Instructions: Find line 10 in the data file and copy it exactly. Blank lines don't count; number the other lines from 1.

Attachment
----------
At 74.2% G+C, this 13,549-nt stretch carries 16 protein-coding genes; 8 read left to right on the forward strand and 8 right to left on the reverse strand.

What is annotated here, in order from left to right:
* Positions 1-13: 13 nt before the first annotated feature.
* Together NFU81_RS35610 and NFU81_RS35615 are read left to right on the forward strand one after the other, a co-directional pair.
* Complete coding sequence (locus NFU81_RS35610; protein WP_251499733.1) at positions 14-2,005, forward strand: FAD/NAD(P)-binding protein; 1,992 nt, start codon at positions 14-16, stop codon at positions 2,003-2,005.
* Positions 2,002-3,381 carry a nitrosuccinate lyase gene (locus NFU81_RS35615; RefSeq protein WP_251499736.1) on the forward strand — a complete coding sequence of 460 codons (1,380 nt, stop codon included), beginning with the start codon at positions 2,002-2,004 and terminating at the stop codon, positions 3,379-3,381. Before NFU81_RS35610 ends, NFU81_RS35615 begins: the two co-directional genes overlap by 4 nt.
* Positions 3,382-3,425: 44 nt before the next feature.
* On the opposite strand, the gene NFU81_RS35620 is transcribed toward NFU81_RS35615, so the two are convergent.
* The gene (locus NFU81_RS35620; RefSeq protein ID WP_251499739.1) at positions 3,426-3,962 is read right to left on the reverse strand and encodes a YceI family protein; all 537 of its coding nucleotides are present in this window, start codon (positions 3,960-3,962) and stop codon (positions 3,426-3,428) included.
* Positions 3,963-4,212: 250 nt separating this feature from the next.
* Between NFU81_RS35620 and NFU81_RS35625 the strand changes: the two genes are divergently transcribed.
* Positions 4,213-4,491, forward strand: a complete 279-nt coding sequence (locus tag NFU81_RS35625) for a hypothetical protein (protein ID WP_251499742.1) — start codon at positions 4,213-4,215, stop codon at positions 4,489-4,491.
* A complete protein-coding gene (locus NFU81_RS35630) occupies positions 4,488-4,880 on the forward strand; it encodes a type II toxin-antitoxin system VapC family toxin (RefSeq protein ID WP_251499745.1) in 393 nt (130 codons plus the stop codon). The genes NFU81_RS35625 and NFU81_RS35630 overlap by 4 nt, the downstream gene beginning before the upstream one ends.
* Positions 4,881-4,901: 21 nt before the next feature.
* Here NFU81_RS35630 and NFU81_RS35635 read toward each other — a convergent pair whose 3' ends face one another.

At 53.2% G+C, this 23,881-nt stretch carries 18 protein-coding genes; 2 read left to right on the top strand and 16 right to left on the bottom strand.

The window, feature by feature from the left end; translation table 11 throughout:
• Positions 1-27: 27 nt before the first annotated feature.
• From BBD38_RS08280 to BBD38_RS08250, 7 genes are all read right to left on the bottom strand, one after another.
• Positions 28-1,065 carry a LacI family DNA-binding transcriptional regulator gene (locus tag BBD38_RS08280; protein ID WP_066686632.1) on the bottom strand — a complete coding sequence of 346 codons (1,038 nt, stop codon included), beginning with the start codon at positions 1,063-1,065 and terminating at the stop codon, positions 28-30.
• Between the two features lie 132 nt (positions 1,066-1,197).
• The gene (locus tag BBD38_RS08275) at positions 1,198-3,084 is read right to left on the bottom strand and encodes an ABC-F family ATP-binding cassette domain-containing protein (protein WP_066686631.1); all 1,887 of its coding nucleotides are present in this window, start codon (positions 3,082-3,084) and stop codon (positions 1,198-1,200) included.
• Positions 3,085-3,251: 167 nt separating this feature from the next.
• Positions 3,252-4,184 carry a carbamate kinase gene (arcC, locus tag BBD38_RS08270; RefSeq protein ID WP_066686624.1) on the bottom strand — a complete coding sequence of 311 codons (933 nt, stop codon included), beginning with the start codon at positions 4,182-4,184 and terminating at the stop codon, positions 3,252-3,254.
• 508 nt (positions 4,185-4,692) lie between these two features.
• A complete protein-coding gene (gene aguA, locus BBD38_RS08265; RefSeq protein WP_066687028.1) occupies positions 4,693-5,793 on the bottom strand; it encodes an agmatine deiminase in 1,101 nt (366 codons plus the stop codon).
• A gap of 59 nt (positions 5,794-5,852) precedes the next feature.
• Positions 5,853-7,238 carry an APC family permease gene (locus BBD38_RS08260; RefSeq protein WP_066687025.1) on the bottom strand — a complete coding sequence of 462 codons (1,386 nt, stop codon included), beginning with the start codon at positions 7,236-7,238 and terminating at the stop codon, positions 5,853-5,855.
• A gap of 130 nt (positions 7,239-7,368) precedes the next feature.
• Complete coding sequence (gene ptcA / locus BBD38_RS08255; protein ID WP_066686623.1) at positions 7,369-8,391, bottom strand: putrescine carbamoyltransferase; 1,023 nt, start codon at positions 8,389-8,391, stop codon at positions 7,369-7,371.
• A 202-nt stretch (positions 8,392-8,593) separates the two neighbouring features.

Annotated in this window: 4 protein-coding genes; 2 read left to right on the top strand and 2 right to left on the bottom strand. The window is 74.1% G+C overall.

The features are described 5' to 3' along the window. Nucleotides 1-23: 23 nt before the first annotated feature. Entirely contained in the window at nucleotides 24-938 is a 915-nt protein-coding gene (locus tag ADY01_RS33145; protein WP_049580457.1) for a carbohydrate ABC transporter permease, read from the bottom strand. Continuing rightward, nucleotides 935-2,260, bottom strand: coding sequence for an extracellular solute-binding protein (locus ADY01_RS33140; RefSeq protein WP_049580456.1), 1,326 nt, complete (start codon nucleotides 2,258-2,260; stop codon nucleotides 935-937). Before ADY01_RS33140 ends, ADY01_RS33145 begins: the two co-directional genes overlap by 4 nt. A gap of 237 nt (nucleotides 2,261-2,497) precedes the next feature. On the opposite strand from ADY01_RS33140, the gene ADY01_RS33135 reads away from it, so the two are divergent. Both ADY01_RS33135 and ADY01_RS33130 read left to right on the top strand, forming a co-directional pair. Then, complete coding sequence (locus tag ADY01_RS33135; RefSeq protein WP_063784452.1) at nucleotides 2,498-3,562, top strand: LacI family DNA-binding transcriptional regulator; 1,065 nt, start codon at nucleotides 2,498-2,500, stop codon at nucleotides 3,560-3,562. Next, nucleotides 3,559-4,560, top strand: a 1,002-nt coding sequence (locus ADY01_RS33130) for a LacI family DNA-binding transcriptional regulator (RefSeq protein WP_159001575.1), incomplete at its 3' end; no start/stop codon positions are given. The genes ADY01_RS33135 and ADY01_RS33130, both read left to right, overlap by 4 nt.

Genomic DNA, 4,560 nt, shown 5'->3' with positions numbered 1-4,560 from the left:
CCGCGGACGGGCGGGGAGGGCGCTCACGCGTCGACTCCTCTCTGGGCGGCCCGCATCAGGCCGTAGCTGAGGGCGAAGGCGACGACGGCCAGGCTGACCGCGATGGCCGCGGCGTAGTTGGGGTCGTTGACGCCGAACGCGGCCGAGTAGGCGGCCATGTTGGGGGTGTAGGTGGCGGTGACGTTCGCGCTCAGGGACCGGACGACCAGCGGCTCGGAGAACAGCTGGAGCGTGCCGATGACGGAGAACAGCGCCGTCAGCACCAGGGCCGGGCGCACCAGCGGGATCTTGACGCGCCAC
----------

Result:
* Positions 3,963-4,212: 250 nt separating this feature from the next.